Texas Southmost College hosted a large-scale active attack training in collaboration with multiple local, state and federal agencies.

TSC and law enforcement leadership began the morning with a joint press conference before commencing the hour-long training on campus using various buildings.

Between law enforcement and medical first responders a total of 15 agencies were represented and involved in the exercise.

“We know our college is benefiting from all the relationships and resources that our law enforcement brings into Texas Southmost College,” said Chair of the Board of Trustees Adela Garza during the press conference. “Today will be a display of that with the multi-jurisdictional full-scale exercise that I hope we never have to do for real.”

Garza, who was first elected to TSC’s Board of Trustees in 2008, explained that the board has been involved with the planning, development and investment into the security model for the college because safety is something taken seriously at TSC.

Cameron County District Attorney Luis V. Saenz applauded Texas Southmost College’s initiative to host a training before waiting for guidance or before a situation arises.

“While our national and state political leaders continued to get mired in discussions, TSC has moved beyond that and TSC has acted by what you see here today,” Saenz said. “I want to commend TSC and all the folks here in the different colored uniforms whose purpose is the same, to provide a safe community for our children.”

Texas Department of Public Safety Captain Frank Lopez said the joint and collaborative nature of the full-scale training could inspire other institutions of higher learning to follow suit.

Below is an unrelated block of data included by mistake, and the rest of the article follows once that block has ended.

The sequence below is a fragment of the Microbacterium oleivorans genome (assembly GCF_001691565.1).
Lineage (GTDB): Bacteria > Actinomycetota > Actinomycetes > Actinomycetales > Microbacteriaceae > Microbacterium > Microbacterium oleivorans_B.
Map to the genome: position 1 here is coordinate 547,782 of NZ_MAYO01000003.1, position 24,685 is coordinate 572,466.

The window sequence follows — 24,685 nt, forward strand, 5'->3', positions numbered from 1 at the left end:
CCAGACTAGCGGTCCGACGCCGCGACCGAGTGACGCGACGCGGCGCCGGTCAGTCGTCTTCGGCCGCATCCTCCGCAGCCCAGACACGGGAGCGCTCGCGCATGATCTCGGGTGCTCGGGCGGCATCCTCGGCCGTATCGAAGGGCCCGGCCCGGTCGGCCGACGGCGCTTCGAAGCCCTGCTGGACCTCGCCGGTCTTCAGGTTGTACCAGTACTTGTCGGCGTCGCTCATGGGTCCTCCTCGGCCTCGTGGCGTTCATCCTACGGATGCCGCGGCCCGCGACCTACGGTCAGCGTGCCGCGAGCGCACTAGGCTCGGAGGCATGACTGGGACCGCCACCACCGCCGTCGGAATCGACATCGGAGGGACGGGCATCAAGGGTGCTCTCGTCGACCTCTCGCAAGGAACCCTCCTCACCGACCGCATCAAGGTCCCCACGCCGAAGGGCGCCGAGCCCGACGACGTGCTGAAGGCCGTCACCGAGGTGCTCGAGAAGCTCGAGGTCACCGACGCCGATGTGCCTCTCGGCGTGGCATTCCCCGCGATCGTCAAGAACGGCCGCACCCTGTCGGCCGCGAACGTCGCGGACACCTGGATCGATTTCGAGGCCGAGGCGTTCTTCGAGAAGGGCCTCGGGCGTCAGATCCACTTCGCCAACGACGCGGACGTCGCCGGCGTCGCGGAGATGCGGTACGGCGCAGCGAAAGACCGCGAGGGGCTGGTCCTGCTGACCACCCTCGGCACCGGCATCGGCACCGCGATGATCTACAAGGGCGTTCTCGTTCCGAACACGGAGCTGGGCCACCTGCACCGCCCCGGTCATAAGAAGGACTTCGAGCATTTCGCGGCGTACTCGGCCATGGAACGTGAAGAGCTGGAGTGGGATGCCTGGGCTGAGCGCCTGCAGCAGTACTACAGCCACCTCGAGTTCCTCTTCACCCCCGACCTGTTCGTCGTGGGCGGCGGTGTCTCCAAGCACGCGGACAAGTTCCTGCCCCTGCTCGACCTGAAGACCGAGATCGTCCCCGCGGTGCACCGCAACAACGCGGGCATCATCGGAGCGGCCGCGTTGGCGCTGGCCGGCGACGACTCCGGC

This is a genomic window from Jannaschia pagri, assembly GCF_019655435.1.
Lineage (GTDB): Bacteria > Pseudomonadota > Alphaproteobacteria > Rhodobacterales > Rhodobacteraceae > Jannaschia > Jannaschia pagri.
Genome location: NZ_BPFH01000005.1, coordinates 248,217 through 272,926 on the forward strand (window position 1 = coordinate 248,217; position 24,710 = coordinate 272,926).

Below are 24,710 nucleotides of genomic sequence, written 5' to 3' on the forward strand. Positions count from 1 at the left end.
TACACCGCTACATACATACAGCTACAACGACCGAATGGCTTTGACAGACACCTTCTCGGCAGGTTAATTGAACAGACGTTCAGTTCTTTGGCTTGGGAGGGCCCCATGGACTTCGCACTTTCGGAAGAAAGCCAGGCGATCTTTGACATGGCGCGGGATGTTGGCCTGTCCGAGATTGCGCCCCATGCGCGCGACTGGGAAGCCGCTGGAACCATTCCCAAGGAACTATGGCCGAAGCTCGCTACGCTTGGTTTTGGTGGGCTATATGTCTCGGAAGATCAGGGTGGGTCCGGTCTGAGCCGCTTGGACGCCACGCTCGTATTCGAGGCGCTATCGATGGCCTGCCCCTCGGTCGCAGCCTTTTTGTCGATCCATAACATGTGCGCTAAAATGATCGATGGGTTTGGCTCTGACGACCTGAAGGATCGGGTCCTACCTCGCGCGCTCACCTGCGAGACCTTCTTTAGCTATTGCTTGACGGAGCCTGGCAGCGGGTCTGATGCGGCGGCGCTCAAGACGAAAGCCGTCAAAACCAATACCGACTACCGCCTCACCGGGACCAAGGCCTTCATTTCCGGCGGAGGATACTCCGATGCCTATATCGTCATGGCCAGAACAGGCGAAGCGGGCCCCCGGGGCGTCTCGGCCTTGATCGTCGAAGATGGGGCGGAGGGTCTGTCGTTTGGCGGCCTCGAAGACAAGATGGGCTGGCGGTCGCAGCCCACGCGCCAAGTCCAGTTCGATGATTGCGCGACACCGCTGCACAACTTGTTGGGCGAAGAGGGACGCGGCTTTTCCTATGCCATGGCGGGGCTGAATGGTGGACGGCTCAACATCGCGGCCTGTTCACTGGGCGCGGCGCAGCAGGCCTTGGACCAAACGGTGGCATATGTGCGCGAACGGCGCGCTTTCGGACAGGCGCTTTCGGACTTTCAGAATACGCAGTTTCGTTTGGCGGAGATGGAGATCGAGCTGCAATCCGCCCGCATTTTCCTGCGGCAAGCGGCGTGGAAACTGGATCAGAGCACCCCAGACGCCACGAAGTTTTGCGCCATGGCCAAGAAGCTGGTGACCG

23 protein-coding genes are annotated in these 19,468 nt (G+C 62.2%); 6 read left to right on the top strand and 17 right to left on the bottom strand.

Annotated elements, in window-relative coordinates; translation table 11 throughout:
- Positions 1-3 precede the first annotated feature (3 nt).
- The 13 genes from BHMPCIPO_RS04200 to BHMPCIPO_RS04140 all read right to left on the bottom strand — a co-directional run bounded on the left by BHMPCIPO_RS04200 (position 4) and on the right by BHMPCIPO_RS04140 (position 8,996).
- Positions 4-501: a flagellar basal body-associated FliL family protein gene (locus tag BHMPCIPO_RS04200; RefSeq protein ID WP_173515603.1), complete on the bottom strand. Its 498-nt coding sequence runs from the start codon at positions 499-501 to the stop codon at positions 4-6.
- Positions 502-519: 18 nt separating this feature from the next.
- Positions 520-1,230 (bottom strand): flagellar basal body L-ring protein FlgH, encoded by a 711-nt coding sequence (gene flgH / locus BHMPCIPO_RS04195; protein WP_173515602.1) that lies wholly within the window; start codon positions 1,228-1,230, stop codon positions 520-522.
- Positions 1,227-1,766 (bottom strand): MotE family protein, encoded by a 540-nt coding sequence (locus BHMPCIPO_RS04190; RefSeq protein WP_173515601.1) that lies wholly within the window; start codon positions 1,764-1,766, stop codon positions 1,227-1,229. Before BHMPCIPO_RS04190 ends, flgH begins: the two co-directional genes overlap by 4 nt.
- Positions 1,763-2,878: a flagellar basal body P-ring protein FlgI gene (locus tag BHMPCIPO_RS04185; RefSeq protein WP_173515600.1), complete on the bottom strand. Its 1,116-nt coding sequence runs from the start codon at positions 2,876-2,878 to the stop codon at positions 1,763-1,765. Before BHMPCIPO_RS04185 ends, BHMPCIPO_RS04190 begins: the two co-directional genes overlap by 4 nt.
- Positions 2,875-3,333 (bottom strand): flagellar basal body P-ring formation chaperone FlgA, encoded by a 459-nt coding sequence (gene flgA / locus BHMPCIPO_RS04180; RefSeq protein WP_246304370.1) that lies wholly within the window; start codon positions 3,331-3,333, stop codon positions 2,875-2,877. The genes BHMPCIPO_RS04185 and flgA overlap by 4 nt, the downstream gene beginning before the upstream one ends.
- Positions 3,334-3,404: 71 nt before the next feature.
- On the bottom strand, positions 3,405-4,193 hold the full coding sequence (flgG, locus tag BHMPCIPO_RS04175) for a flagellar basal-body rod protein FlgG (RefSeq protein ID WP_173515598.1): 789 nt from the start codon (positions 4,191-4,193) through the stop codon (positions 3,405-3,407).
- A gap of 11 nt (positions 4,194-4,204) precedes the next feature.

“This [training] can be the template for other colleges and universities around the nation,” said Lopez.  “[It will help them] prepare with all their partners so if this ever happens, we’ll be ready.”

The exercise served the purpose of training but also evaluation of communication between agencies.

Texas Southmost College President Dr. Jesus Roberto Rodriguez said the exercise allowed for best practices and areas for improvement to be identified.

“We had different players in this scenario; law enforcement from local to state to national agencies, actors who were role-playing victims and emergency medical services (EMS) role-playing,” Rodriguez said. “Beyond having the exercise, we need to capture the lessons learned. For that we had evaluators and observers to try to capture from their perspective ‘ Were they able to accomplish their goals in responding to an active attack?’”

Rodríguez explained the importance of preparation and stressed how you can never be too prepared for these types of emergency situations.  This event has been a yearlong process of planning meetings and discussion to bring together an understanding of how each agency would respond to Texas Southmost College in the event of a mass emergency situation.

“Our campus is dedicated to being proactive, not reactive when it comes to emergency preparedness,” said Dr. Rodríguez “Our main priority is our students and employees, and this training is proof that we will work together with law enforcement and medical professional partners to ensure the safety of our Scorpion family.”